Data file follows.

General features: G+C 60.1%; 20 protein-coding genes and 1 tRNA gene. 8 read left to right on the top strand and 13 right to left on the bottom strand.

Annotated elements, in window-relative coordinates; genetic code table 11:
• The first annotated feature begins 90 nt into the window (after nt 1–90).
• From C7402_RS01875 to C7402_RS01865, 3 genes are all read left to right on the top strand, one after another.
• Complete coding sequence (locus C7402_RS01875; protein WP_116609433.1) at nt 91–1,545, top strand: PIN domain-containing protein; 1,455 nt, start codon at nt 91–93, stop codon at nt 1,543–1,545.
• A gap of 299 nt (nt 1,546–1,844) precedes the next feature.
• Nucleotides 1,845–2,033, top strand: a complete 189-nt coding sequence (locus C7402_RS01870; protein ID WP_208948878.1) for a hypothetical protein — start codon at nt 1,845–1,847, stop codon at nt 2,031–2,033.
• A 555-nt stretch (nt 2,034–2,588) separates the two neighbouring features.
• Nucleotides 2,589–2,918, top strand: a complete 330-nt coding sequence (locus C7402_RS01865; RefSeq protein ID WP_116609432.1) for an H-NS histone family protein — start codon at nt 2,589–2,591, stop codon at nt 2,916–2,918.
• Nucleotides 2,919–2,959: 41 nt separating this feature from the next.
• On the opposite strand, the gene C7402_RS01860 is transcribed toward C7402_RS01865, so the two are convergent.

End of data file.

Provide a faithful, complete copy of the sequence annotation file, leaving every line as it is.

General features: G+C 60.1%; 20 protein-coding genes and 1 tRNA gene. 8 read left to right on the top strand and 13 right to left on the bottom strand.

Annotated elements, in window-relative coordinates; genetic code table 11:
• The first annotated feature begins 90 nt into the window (after nt 1–90).
• From C7402_RS01875 to C7402_RS01865, 3 genes are all read left to right on the top strand, one after another.
• Complete coding sequence (locus C7402_RS01875; protein WP_116609433.1) at nt 91–1,545, top strand: PIN domain-containing protein; 1,455 nt, start codon at nt 91–93, stop codon at nt 1,543–1,545.
• A gap of 299 nt (nt 1,546–1,844) precedes the next feature.
• Nucleotides 1,845–2,033, top strand: a complete 189-nt coding sequence (locus C7402_RS01870; protein ID WP_208948878.1) for a hypothetical protein — start codon at nt 1,845–1,847, stop codon at nt 2,031–2,033.
• A 555-nt stretch (nt 2,034–2,588) separates the two neighbouring features.
• Nucleotides 2,589–2,918, top strand: a complete 330-nt coding sequence (locus C7402_RS01865; RefSeq protein ID WP_116609432.1) for an H-NS histone family protein — start codon at nt 2,589–2,591, stop codon at nt 2,916–2,918.
• Nucleotides 2,919–2,959: 41 nt separating this feature from the next.
• On the opposite strand, the gene C7402_RS01860 is transcribed toward C7402_RS01865, so the two are convergent.